lundi 10 avril 2023

CSU: a 28 baggers

It was march 2012. 

I bought 50 Constellation Software shares at about 88$ each (a little less than 4500$). Everything looked great for that company: excellent ROE, excellent growth, great dividend (more than 4% back then) and my hero, Jason Donville, was very enthusiastic about the stock.  

In december 2013, I owned 65 shares and the stock was selling for about 225$. It was already a 2.5 baggers after about a year and a half. 

During the following years, I sold some shares. Bought some. And CSU always was a significant position in my portfolio. 

Now, in april 2023, a little more than 11 years after my first buy, the stock is selling for 2584$. That's about 2500$ more than what I initially paid. And that's completely crazy. 

That's my only extraordinary investment. I've made some good ones, some very bad ones. But CSU stayed on my portfolio all this time and I can't see why I should sell it even if returns may not be as good in the future. It will take something very negative about the company for me to sell my shares after such a ride.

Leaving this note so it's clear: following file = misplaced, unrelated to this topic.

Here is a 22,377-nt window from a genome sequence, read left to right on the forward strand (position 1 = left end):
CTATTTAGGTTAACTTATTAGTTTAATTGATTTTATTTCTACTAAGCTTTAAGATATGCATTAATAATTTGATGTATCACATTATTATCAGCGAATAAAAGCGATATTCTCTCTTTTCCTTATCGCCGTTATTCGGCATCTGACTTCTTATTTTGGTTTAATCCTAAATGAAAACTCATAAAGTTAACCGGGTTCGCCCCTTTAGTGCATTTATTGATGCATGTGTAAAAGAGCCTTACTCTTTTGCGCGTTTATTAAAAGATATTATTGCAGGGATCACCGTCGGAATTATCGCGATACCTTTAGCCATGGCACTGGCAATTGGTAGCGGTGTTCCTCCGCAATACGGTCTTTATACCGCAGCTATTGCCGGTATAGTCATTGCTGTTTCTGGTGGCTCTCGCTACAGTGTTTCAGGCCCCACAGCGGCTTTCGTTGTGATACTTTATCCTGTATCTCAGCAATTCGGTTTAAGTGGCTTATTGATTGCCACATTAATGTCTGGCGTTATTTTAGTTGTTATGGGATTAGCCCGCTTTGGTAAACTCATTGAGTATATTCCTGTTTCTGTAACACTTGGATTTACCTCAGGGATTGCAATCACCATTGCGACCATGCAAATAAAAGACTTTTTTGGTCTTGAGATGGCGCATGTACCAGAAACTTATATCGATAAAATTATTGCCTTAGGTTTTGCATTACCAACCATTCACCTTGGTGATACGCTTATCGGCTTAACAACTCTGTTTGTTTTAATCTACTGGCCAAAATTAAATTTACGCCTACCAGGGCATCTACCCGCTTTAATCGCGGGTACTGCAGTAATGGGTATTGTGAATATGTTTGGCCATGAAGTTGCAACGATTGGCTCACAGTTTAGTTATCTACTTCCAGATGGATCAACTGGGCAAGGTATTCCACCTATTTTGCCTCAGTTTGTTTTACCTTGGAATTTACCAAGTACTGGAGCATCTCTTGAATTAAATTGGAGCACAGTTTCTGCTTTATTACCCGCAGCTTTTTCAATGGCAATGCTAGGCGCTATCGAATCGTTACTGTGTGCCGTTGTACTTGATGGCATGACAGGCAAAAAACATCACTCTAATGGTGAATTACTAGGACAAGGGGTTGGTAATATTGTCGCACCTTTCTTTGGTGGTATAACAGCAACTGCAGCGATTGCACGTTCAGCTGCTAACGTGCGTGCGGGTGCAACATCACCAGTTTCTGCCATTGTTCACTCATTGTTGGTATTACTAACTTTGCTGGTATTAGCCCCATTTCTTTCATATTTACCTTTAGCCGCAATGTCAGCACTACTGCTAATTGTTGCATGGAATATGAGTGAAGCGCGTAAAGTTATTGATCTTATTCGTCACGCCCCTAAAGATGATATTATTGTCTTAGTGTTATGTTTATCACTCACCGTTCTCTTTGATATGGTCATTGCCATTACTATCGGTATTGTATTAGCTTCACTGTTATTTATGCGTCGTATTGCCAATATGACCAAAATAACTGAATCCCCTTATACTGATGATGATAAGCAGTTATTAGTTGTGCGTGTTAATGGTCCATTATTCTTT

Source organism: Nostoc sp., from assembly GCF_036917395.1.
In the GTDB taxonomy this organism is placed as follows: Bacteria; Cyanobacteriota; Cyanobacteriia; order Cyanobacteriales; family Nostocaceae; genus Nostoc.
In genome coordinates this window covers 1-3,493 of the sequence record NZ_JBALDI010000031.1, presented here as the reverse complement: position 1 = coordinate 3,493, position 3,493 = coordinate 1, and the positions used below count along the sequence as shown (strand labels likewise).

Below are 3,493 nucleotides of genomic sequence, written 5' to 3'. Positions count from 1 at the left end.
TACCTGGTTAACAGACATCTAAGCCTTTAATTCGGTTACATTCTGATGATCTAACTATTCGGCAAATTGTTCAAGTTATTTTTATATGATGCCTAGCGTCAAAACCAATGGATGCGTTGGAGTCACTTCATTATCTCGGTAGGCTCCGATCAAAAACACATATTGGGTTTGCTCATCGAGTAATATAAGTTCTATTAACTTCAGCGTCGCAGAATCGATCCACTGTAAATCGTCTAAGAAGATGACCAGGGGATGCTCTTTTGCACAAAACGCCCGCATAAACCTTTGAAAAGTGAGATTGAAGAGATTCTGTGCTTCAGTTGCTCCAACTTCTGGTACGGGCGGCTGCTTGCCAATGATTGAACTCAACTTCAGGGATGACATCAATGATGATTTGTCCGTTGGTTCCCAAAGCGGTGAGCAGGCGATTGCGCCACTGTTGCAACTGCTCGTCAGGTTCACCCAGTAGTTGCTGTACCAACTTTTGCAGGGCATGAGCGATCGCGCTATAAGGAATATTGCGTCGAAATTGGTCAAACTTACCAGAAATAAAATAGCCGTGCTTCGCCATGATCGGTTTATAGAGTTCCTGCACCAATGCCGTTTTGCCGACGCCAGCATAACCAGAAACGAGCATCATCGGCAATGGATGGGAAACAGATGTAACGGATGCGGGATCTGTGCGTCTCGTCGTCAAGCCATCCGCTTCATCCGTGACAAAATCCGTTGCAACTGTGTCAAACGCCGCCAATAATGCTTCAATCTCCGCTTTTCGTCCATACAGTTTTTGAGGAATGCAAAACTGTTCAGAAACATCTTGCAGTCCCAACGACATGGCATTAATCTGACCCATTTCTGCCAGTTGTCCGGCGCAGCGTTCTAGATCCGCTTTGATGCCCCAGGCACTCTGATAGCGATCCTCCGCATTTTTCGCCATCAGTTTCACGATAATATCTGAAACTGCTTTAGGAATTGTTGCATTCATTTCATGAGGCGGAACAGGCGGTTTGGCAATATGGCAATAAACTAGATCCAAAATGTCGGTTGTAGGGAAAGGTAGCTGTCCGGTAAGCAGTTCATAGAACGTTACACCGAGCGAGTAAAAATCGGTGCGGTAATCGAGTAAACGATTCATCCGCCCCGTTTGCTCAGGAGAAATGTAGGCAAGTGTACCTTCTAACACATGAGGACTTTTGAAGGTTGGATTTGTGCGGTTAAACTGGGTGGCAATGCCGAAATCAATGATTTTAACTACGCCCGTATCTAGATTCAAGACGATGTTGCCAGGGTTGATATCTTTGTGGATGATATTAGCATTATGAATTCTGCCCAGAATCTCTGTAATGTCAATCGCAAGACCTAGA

Now, imagine if I had invested 10 000$ instead of 4500$ (which was a very low amount in hindsight). I'd now own more than 100 CSU shares. 

But no. I sold some to buy something else. Like Valeant or Concordia Healthcare. Because, in december 2015, I owned only 30 CSU shares. And Valeant represented 9.5% of my total portfolio. 


samedi 8 avril 2023

Buying a Toyota - Another great allegory from me

Sometimes, I have discussions about the stock market with Jason Del Vicario and Leo (formerly behind the website 

Sometimes, Vicario gets emotional (excited about a stock or disdainful about another stock) and I don't understand that because I've lost most of my emotions about these things (stocks). Of course, I don't understand why some people buy mining stocks or gas stocks. But I don't care about that. If they're my friends, I try to warn them about the risks related to these stocks but if they want to keep them and they're excited about owning some shitty stocks, that's their problem. I'll focus on my own problems and let them live with theirs.